The facts of Step-Saver are similar to the instant case. Although Expeditors' desire to have a security interest in the goods that it shipped for Everex is evident in the invoice terms, Expeditors did not obtain a negotiated agreement signed by Everex that reflected these terms. This case is the first dispute between the parties. Neither party has taken any action with respect to the creation of a security interest beyond the repeated sending of a particular form. No mutual agreement existed as to the creation of a security agreement. Course of dealing analysis is inappropriate under these circumstances.
Other circuits disagree with this conclusion. The Second Circuit has held that the understanding of parties "may be inferred from the resolution of a prior dispute between the parties (or from tacit acceptance of a clause repeatedly sent to the offeree in an order confirmation document." New Moon, 121 F.2d at 31. The New Moon court) "extended this doctrine beyond prior dealings involving actual disputes to include evidence that a party has ratified terms by failing to object." Id. (citing Pervel Indus. v. T M Wallcovering, Inc., 871 F.2d 7, 8 (2d Cir. 1989)). However, because the transactions took place between a purchaser and a manufacturer, and are thereby governed by U.C.C. Article 2, the Pervel court's reasoning was likely premised on Article 2-207 "battle of the forms" analysis.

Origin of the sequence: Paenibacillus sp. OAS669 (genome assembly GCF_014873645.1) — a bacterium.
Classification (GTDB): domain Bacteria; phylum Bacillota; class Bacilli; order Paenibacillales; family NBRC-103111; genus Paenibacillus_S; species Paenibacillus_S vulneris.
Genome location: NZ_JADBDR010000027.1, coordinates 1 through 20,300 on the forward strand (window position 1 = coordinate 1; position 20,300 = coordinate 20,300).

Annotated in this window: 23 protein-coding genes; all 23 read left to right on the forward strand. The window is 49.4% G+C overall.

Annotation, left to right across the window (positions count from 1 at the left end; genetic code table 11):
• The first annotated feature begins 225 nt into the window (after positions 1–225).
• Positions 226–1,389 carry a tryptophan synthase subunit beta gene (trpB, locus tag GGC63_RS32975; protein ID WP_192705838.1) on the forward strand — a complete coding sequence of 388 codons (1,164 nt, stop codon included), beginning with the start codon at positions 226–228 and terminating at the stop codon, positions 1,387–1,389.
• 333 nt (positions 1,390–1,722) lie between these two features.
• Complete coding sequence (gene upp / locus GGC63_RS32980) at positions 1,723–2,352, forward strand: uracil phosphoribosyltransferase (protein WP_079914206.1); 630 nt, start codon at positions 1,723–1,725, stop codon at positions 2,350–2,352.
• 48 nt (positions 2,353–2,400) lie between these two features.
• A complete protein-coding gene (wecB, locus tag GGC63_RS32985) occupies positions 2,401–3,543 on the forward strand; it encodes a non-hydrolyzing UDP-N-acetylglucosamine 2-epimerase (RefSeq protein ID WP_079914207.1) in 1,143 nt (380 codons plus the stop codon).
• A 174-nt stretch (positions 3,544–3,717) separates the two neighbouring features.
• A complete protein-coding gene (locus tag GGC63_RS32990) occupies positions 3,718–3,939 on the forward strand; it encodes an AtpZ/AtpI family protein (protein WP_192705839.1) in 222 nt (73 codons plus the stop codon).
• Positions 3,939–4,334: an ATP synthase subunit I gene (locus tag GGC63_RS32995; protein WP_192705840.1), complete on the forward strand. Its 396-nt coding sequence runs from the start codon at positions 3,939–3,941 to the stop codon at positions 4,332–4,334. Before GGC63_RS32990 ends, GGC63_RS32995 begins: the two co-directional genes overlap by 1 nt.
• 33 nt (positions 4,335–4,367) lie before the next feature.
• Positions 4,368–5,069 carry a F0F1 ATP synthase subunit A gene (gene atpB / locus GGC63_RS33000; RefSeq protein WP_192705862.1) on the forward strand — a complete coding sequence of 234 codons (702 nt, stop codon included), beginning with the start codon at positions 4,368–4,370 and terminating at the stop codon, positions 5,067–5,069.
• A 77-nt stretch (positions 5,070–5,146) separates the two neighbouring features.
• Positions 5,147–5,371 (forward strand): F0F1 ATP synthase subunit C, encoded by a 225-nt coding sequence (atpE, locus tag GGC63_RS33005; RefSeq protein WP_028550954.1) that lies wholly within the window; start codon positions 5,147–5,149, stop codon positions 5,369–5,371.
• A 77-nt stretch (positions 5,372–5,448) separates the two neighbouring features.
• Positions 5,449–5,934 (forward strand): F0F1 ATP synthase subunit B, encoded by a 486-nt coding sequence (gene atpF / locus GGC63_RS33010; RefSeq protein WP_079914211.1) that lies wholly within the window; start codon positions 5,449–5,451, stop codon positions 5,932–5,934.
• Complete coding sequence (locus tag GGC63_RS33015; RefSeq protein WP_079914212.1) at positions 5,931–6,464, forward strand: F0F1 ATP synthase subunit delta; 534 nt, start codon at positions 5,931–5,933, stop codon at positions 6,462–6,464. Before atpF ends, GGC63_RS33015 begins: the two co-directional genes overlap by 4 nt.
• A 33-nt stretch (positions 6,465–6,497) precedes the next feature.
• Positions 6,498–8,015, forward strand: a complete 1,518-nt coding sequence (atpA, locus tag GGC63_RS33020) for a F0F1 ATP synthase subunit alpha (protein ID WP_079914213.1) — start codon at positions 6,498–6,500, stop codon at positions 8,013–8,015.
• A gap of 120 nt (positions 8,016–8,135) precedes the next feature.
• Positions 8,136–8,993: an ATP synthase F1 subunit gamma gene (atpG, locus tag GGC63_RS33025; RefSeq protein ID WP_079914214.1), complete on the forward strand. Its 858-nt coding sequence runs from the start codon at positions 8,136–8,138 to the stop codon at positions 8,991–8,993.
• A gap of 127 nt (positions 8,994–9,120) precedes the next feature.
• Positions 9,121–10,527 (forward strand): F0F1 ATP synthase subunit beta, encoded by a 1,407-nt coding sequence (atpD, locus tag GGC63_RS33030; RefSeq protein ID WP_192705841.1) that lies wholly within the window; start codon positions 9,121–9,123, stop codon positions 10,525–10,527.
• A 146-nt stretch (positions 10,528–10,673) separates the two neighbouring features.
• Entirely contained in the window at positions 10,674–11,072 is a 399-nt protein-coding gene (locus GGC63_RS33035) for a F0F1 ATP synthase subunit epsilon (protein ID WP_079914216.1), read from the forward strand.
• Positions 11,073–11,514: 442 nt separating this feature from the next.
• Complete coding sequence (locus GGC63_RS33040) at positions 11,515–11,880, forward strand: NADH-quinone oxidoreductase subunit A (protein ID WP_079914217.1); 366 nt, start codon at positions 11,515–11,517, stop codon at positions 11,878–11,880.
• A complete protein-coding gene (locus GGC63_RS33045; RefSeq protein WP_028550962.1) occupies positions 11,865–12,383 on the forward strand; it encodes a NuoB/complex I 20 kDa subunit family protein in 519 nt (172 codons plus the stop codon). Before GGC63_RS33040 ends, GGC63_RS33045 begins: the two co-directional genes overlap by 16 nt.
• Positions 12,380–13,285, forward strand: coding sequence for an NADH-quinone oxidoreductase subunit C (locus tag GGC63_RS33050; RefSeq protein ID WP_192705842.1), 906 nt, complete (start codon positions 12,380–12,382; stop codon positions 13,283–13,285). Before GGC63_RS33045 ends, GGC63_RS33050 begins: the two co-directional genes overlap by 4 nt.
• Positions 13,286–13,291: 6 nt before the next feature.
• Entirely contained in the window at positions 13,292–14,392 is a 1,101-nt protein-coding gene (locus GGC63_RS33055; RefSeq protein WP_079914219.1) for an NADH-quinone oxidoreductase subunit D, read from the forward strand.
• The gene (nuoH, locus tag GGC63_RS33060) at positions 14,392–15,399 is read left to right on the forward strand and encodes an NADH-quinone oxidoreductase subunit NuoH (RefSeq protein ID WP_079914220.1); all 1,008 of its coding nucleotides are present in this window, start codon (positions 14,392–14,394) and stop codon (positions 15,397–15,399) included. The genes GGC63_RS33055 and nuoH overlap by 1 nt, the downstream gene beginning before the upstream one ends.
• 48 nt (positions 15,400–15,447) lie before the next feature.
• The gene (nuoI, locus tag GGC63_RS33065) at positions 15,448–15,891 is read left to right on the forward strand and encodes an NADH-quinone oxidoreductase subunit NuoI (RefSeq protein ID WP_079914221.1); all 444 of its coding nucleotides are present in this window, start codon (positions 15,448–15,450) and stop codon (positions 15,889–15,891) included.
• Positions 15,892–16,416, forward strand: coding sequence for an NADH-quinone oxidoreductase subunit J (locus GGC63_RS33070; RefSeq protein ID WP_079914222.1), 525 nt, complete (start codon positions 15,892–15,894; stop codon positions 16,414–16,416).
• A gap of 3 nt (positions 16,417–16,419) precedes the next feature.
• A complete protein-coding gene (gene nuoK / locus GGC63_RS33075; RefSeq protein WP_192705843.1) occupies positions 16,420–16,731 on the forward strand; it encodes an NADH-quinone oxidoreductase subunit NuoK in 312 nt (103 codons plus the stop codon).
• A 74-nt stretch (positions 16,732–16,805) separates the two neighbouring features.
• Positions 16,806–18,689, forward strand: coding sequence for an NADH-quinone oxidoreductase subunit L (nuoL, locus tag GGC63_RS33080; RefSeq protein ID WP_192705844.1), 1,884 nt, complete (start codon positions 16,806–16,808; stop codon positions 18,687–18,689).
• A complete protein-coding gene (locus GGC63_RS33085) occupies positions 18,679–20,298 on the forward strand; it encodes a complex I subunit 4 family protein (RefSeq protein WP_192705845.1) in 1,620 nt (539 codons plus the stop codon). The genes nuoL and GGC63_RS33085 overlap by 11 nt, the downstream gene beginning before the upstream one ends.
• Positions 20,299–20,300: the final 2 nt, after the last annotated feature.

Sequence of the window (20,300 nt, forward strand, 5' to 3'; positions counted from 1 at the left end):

Section 2-207 of the U.C.C. sets out the conditions for the addition of terms in acceptance or confirmation in transactions between merchants.
Although the Pervel court does not specifically reference § 2-207 of the U.C.C., the cases cited to support its holding that new terms may be incorporated into a contract through their repeated inclusion in purchase order confirmations rely on § 2-207. See, e.g., Genesco, Inc. v. T. Kakiuchi Co., 815 F.2d 840, 845-46 (2d Cir. 1987); Manes Org., Inc. v. Standard Dyeing Finishing Co., 472 F. Supp. 687, 690-91 (S.D.N.Y. 1979).